Despite the ups and downs, the home financier is able to sustain its spreads and report the same loan growth Q-o-Q; so predictable that analysts sometimes find it boring.
A month can often be a long one in the world of financial analysts. On May 7 this year, broking firm Macquarie’s analysts Suresh Ganapathy and Parag Jariwala assigned 'outperform' rating to Housing Development Finance Corp (HDFC), with a 12-month target price of Rs 775 per share due to what they called solid fundamentals, stable spreads and strong growth.
A month later — June 14, to be precise — the same analysts changed their stance dramatically and assigned an 'underperform' rating, with a 12-month target price of Rs 550 per share. They also questioned its accounting practices, saying it might have inflated earnings and return on equity.
That’s unfamiliar territory for HDFC, but the housing finance major rebutted the report immediately and chose what it does best — let its numbers do the talking. Since the first quarter earnings announcement were due in July, HDFC cited its April-June quarter results, which were in line with the Street’s expectations, despite higher foreign exchange loss. It reported 19 per cent profit growth and maintained its spreads at 2.3 per cent. This indicated the pricing power it enjoyed.
The 19 per cent loan growth on a year-on-year basis in the backdrop of high interest rates gave confidence to the HDFC management to declare there is no slowdown for them. Though the Macquarie analysts kept the 'underperform' rating on HDFC, they later softened their tone considerably and noted the retail book was gathering momentum. It made no reference to the accounting practices and blamed the media for making an unjustified noise.
It was clear that neither investors nor the analyst fraternity paid heed to the charges regarding accounting practices, as the stock outperformed the Sensex. HDFC stock was up more than five per cent between June 14 and July 30, when the Sensex rose 2.8 per cent. Of 51 brokerage houses that cover HDFC, only three have a ‘sell’ call — Kotak Securities, Ambit Capital and, recently, Macquarie.
Historically, HDFC contended with a 2.15 to 2.35 per cent spread and no deviation was allowed from this range, despite wide fluctuations in interest rates across booms and recessions. Post the global financial crisis, for example, interest rates were reduced by around 550 bps and subsequently increased between March 2010 and October 2011.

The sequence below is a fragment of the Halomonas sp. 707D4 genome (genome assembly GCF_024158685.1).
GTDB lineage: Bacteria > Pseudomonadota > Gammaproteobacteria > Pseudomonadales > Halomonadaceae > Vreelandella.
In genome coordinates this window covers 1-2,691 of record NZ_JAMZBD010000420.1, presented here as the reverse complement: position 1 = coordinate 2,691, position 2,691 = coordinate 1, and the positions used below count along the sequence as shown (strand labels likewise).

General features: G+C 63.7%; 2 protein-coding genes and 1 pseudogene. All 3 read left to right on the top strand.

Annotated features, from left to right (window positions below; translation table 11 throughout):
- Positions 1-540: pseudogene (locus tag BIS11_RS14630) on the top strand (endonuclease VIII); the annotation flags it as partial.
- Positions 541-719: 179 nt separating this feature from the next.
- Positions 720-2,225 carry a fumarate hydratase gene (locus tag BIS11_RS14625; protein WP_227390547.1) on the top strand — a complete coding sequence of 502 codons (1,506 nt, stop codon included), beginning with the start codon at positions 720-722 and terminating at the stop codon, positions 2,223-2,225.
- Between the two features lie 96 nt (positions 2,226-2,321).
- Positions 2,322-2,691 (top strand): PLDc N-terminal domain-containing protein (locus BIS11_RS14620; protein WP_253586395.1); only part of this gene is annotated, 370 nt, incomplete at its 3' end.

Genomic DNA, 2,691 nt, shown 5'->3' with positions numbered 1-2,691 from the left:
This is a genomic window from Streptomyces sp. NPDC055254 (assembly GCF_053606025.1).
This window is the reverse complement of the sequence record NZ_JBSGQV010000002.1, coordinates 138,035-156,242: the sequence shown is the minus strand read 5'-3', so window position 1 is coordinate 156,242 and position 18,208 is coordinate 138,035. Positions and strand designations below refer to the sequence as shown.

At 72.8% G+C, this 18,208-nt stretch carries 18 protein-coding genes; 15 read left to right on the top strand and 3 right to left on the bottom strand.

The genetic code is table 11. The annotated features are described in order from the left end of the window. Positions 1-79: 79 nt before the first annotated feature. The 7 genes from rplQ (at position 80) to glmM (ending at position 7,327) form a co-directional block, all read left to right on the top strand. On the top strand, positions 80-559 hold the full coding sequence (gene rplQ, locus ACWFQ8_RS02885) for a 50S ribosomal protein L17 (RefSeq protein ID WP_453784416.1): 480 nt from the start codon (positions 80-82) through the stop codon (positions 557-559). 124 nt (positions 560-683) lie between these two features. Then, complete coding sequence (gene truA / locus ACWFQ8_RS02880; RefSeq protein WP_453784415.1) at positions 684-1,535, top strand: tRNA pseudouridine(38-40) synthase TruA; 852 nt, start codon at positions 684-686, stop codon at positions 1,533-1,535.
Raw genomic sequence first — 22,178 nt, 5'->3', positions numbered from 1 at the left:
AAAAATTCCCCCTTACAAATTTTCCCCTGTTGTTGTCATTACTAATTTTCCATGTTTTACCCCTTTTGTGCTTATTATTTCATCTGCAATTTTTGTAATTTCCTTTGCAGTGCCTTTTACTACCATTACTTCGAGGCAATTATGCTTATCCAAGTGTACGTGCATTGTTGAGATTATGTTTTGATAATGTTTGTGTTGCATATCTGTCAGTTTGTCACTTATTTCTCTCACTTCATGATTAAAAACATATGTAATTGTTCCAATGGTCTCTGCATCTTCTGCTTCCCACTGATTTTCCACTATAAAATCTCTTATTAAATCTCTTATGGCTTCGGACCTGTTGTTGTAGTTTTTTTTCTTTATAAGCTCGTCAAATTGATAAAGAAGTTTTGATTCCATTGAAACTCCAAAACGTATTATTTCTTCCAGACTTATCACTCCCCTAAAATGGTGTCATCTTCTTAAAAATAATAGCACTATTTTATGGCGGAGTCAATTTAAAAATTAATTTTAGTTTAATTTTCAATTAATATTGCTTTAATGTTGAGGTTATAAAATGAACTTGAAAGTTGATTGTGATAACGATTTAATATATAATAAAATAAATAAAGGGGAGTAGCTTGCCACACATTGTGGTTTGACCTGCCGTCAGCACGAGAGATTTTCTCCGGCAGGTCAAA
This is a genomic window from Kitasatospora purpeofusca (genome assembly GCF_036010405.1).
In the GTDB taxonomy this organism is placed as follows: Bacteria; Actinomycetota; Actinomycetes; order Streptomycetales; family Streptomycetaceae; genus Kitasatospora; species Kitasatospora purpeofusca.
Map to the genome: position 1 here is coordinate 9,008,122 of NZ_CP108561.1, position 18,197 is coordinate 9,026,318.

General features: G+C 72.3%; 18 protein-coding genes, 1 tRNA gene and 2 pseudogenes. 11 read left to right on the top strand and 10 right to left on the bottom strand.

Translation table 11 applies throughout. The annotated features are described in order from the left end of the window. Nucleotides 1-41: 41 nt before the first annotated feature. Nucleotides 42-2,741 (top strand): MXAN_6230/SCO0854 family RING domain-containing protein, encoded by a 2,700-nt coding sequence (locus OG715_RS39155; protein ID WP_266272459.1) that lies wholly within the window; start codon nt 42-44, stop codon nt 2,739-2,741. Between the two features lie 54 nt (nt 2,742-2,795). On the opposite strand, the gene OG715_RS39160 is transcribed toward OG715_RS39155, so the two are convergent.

According to analysts who track the company closely and interact with the management frequently, HDFC never takes a view on the interest rate. It might have a view but the view is not used as an input to decide on lending rates.
Its borrowing tenure is exactly matched to its lending tenure. Lending short and borrowing long — a practice rampant among banks — is forbidden for the largest home financier of the country. The philosophy is to have no asset-liability mismatch.
“HDFC’s ability to maintain spreads at 2.3 per cent with a 19 per cent loan growth suggests a benign competitive environment in mortgages,” said broking firm CLSA in the post earnings research note. The firm further noted spreads were stable despite a rising share of high cost retail deposits in total funding, and a decline in the share of corporate loans.
Another broking firm, Morgan Stanley, noted HDFC had stepped up bond funding to take advantage of lower funding cost.
Beating the slowdown
At a time when the home loan growth has remained in single digits for two years, HDFC was able to deliver around 20 per cent growth in disbursals. The average ticket size for fresh home loans is Rs 20 lakh for HDFC.
Data published by the Reserve Bank of India showed home loans — that are classified under the priority sector which are loans up to Rs 20 lakh — registered a growth of 8.8 per cent for the year ended May 18 while in the previous comparable period the growth was even less at 7.4 per cent.
The home financier has better industry growth despite its strategy of not gunning for market share. It is true that loan growth has come down from 25 per cent annually, registered in the pre-crisis period — mainly due to base effect and deterioration in overall economic environment — but it will still be around 20 per cent.
The closer look at the growth of the loan book shows there was strong demand from all markets, except for Mumbai, in the last one year. In addition, the growth of the loan book was driven more by individual loans, which had grown by 22.5 per cent, which was noted as positive by the investors.
This traction for individual retail loans has raised the hope that the home financier will able to achieve a CAGR of over 20 per cent till the end of financial year 2014.
Its focus on the retail segment also augurs well for a company which is always vigilant about asset quality, reflected from the fact that non-performing asset ratios have declined for the last 30 quarters.
In a country that has seen fierce competition from private sector lenders like ICICI Bank and later from a government-run lender, State Bank of India, what HDFC believes is that running for market share is not a good strategy in the lending business.
While ICICI burnt its fingers for being aggressive during 2003-2008 and SBI has drawn flak from the regulator for its fixed-cum-floating home loan scheme, HDFC’s strategy is to become steady, reflected by growth momentum slowing — in line with the overall economic activity — as the interest rate peaks which impacts repayment capacity.
Though HDFC also offered the dual rate scheme, following SBI, it was launched after a good eight-nine months, during which the interest rate scenario became conducive.